Diocese details pastor's background as Bishop plans to visit

Father Lenin Vargas

SDN Editor

Few details have been revealed by the Catholic Diocese of Jackson concerning a Starkville priest at the center of a federal investigation. 

But through an email exchange with the Starkville Daily News, the Diocese did provide background information on Father Lenin Vargas of St. Joseph Catholic Church as church leaders address accusations that he defrauded parishioners with a fake cancer diagnosis — a scam that investigators and some in the church believe was covered up by the Diocese to avoid negative publicity. 

Diocese Communications Director Maureen Smith said Father Vargas was first ordained a priest in June 2006. Most recently the native of Mexico was the subject of a 37-page affidavit filed in federal court in Jackson last week with a search warrant for both the Starkville parish and the Diocese’s office in Jackson.

ALSO READ: Court docs allege priest lied about cancer diagnosis, sex addiction therapy and charity projects

In the affidavit, as many as five confidential informants provided information to investigators, with at least one saying Vargas was diagnosed with HIV in 2014, but instead told parishioners at St. Joseph and Corpus Christi Mission in Macon that he had a rare form of cancer and began collecting donations for his supposed cancer treatment in Canada. 

Informants also claim he propagated at least two fraudulent pet projects — an orphanage and a chapel on a Mexican mountain — to those in the church to raise money, which he then used for unrelated personal expenses not associated with any medical expenses. 


Smith said Vargas attended Notre Dame Seminary in New Orleans. When he was first ordained in 2006, he served as the associate pastor at St. Francis of Assisi in Madison, Mississippi. 

According to the Diocese’s spokesperson, Vargas also served as pastor for a time at St. Jude Catholic Church in Pearl before coming to Starkville. For the last five years, he has served as the pastor of St. Joseph - a church with a strong community presence that claims to have a congregation of more than 400 families.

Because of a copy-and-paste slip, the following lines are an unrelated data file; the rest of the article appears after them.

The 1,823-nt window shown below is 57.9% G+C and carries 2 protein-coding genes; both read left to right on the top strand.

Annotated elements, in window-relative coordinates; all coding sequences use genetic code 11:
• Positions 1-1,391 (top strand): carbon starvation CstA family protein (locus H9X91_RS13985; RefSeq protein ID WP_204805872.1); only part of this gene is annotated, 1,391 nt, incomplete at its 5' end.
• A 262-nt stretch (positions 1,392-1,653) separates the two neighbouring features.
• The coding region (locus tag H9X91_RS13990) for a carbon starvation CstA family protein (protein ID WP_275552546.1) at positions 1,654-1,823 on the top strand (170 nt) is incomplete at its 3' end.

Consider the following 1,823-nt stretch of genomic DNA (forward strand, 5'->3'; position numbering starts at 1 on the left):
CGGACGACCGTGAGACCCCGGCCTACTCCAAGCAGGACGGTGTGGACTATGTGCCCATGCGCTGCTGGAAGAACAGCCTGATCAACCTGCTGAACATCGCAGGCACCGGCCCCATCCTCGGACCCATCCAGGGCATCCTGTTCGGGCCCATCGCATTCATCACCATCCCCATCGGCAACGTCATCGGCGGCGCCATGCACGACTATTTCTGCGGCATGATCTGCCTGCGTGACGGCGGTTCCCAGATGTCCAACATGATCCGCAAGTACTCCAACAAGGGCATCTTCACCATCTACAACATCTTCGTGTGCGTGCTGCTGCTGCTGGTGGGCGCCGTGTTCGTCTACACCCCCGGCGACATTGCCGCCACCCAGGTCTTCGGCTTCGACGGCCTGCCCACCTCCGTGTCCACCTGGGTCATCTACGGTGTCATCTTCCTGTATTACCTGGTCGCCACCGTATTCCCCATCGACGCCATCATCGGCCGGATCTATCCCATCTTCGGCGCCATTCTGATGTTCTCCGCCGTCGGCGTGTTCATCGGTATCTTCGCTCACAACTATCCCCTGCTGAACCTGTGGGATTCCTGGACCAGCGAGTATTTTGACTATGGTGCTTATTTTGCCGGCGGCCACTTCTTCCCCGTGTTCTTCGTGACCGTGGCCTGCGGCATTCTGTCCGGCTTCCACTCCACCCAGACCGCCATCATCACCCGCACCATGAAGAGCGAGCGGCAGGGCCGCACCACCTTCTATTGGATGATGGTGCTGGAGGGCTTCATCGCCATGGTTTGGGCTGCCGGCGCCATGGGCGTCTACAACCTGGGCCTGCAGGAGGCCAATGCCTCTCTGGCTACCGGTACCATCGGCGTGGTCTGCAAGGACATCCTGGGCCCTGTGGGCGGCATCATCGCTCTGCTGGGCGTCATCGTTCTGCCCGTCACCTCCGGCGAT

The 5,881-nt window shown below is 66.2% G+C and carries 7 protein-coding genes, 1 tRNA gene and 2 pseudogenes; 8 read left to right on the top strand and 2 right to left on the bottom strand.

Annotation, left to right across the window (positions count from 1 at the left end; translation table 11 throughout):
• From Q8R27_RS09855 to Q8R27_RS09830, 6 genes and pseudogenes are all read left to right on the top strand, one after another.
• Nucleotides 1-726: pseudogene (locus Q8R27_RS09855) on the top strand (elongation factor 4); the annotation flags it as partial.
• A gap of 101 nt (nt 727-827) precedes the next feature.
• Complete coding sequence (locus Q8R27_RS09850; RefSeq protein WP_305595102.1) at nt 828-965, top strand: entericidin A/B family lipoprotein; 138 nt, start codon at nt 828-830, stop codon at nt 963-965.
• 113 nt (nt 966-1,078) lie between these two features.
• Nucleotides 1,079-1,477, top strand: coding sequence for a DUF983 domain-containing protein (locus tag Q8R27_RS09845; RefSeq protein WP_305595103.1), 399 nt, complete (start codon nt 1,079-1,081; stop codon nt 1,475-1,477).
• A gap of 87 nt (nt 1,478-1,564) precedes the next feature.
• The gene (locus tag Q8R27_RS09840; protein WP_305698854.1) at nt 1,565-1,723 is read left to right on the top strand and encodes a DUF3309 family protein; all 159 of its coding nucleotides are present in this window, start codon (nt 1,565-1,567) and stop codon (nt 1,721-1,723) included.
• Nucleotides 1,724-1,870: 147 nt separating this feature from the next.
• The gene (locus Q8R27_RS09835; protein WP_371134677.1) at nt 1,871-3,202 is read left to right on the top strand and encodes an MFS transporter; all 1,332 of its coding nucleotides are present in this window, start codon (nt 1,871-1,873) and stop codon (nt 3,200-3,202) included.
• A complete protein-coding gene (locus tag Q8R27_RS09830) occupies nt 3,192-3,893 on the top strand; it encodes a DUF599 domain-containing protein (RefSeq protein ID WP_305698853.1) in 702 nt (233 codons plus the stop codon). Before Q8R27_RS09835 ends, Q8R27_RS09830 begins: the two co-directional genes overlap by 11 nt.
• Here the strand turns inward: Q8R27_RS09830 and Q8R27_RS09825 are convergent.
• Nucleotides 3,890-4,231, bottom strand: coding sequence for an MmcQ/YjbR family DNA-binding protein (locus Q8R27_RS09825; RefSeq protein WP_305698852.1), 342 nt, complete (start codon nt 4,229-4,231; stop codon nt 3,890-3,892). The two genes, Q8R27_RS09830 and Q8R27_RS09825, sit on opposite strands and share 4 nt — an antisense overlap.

As of publication of this story, the Diocese is continuing to gather information about Vargas’ past parish assignments. 

When asked if Vargas had been reprimanded by the church prior to the most recent allegations, Smith said Diocesan policy prevents the church from commenting on personnel issues. 

The church did, however, confirm that leadership is aware of Vargas’ current whereabouts, but did not specify the location. 

The Diocese also cited federal law when Father Kevin Slattery and Bishop Joseph Kopacz were asked for comment regarding allegations that they knowingly pushed the false cancer narrative to clergy and those in the church to avoid bad publicity. 

The church leaders are accused of propagating the false story, despite being aware that Vargas had been sent to Southdown Institute of Toronto — a place that Vargas described as a sexual addiction facility for priests. 

“Federal law (HIPPA) prohibits us from making any comment about the health or medical conditions of any of our employees,” Smith said. “This law bound us to strict confidentiality during the time set forth in the government’s affidavit and continues to bind us today.”